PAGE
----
Microsoft Corporation previewed the next iteration of its DirectX multimedia programming library this week at the Game Developers Conference (GDC 2000) in San Jose, California. DirectX 8 will feature photo-realistic graphics, voice communication technology and the ability to stream music in real-time when it debuts this summer.
"Following the success of DirectX 7.0, the next generation of DirectX will enable developers to create applications with real-time voice communication; complex musical scores; rich, ambient sound; and real-time, photo-realistic graphics," said Ted Hase, the group program manager for DirectX at Microsoft. "The most significant advances will be seen in our advanced audio DirectMusic API and the DirectPlay networking API."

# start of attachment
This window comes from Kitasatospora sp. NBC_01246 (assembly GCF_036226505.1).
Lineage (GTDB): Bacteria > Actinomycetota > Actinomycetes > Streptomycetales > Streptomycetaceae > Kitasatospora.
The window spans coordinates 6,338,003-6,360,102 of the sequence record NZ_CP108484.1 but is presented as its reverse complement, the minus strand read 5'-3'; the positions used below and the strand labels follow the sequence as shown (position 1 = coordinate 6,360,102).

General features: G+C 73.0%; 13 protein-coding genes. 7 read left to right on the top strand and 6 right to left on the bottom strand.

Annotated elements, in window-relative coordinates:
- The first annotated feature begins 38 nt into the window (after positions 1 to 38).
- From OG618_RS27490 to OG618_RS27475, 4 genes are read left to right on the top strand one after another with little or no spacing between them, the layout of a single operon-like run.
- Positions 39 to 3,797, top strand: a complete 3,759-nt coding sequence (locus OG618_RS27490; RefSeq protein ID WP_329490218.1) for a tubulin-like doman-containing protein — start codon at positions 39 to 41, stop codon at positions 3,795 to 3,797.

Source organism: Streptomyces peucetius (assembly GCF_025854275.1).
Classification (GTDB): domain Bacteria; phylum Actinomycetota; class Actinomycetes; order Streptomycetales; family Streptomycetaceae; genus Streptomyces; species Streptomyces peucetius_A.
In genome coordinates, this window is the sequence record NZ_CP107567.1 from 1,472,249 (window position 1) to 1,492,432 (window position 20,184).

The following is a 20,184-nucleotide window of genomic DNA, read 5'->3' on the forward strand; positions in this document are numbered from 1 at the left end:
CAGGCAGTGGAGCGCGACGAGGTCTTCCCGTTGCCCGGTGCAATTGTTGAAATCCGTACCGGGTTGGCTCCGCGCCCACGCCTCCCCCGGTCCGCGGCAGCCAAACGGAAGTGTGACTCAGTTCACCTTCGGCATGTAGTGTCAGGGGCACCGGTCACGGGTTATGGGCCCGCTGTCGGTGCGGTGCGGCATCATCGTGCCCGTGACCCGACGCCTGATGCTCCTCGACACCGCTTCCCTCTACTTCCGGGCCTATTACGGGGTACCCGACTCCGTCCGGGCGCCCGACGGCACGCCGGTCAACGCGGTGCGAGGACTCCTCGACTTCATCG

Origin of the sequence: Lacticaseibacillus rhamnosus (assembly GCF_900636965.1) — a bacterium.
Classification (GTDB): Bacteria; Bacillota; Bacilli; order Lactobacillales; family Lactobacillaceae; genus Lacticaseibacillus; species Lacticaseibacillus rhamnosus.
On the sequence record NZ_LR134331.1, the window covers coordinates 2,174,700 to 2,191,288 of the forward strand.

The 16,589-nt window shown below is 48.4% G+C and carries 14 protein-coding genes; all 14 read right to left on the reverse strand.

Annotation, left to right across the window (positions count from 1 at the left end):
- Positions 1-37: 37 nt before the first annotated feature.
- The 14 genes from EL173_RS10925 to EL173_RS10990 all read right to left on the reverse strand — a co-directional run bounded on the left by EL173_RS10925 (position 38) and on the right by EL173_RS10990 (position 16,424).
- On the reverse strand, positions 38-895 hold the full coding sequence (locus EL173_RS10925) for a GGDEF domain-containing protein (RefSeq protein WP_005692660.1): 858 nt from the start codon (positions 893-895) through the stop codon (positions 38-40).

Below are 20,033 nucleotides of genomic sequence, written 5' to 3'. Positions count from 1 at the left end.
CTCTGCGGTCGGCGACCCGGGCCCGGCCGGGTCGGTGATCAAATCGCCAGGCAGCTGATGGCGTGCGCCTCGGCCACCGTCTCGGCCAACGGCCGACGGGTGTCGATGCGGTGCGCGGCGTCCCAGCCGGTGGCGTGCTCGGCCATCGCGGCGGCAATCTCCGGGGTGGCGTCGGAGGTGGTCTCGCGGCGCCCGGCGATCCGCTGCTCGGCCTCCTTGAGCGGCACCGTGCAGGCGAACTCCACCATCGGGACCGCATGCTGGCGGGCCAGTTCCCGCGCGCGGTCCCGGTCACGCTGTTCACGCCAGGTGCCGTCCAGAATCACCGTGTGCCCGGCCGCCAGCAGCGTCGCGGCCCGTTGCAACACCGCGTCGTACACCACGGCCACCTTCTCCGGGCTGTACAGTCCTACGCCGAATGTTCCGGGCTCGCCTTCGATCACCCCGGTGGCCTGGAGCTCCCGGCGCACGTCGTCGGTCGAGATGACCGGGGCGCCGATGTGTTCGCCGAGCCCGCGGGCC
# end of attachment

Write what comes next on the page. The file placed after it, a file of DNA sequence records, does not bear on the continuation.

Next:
Improvements to DirectX are the result of developer feedback, the company says. Online gamers will benefit from massively-scalable Internet game capabilities and the integration of voice command technology.
"The integration of voice communication into the DirectPlay networking API will make it easy for developers to provide this new functionality to their customers," said Andrew Walker, a DirectX games technology evangelist. "Rather than providing voice communication as a separate application, developers will be able to provide it as a fully featured part of the game."
After getting off to a rough start in 1996, DirectX is now the most popular gaming/multimedia development library available. The most recent version of DirectX, version 7.0, was downloaded over 10 million times since its release last September. Microsoft also includes DirectX 7.0 in Windows 2000, its premier operating system for businesses